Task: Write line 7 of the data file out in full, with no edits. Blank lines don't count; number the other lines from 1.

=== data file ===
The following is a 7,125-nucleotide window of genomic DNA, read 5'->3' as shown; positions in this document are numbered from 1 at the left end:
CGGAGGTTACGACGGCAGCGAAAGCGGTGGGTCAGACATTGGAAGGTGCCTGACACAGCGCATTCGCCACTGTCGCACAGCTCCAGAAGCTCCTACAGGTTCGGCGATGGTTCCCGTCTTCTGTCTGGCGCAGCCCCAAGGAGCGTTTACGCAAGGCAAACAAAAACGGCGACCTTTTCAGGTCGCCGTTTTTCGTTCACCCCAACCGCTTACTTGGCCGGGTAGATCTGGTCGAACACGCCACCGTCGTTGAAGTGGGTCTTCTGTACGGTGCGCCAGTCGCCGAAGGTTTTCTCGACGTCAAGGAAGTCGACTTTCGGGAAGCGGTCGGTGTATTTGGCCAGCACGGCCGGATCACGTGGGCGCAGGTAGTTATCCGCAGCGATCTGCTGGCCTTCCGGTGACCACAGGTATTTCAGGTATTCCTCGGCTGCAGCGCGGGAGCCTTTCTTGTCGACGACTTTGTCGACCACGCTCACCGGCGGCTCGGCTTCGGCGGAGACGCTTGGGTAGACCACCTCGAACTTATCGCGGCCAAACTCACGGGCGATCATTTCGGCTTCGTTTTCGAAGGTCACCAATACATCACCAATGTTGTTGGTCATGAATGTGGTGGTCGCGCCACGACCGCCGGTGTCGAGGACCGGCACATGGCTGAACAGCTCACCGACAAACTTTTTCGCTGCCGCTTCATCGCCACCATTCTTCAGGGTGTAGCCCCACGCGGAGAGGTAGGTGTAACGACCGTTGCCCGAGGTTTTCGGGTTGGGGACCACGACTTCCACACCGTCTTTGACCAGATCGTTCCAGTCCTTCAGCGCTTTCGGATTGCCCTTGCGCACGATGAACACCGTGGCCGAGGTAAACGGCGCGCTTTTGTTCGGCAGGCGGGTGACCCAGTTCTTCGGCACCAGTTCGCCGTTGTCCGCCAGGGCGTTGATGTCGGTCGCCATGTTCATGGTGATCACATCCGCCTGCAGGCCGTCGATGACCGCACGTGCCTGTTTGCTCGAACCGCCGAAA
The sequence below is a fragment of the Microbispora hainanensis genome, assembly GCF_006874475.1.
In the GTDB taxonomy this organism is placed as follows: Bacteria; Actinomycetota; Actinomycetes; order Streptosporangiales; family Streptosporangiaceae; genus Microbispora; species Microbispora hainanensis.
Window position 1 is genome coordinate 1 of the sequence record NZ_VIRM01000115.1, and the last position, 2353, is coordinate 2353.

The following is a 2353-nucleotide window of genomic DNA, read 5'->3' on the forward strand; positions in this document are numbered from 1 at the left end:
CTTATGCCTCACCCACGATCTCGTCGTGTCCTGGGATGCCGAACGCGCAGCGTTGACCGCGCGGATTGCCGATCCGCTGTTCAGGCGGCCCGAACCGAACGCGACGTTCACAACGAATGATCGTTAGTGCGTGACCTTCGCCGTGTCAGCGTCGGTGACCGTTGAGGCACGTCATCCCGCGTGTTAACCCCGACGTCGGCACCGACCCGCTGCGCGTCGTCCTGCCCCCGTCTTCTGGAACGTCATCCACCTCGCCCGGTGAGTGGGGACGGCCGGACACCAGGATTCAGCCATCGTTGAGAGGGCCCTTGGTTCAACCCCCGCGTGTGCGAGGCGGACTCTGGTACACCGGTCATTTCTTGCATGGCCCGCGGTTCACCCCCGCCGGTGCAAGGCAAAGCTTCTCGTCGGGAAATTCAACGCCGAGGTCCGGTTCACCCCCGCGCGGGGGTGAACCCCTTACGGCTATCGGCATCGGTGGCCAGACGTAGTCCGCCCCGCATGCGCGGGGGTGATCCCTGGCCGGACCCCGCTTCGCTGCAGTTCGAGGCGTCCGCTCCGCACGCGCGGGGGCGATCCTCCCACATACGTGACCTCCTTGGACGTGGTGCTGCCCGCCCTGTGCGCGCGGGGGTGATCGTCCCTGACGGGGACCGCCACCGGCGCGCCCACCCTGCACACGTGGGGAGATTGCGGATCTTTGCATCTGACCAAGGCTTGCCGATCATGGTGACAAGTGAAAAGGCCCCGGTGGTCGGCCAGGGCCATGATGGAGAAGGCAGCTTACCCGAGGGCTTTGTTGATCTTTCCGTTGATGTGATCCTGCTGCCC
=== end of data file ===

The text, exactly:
CTTATGCCTCACCCACGATCTCGTCGTGTCCTGGGATGCCGAACGCGCAGCGTTGACCGCGCGGATTGCCGATCCGCTGTTCAGGCGGCCCGAACCGAACGCGACGTTCACAACGAATGATCGTTAGTGCGTGACCTTCGCCGTGTCAGCGTCGGTGACCGTTGAGGCACGTCATCCCGCGTGTTAACCCCGACGTCGGCACCGACCCGCTGCGCGTCGTCCTGCCCCCGTCTTCTGGAACGTCATCCACCTCGCCCGGTGAGTGGGGACGGCCGGACACCAGGATTCAGCCATCGTTGAGAGGGCCCTTGGTTCAACCCCCGCGTGTGCGAGGCGGACTCTGGTACACCGGTCATTTCTTGCATGGCCCGCGGTTCACCCCCGCCGGTGCAAGGCAAAGCTTCTCGTCGGGAAATTCAACGCCGAGGTCCGGTTCACCCCCGCGCGGGGGTGAACCCCTTACGGCTATCGGCATCGGTGGCCAGACGTAGTCCGCCCCGCATGCGCGGGGGTGATCCCTGGCCGGACCCCGCTTCGCTGCAGTTCGAGGCGTCCGCTCCGCACGCGCGGGGGCGATCCTCCCACATACGTGACCTCCTTGGACGTGGTGCTGCCCGCCCTGTGCGCGCGGGGGTGATCGTCCCTGACGGGGACCGCCACCGGCGCGCCCACCCTGCACACGTGGGGAGATTGCGGATCTTTGCATCTGACCAAGGCTTGCCGATCATGGTGACAAGTGAAAAGGCCCCGGTGGTCGGCCAGGGCCATGATGGAGAAGGCAGCTTACCCGAGGGCTTTGTTGATCTTTCCGTTGATGTGATCCTGCTGCCC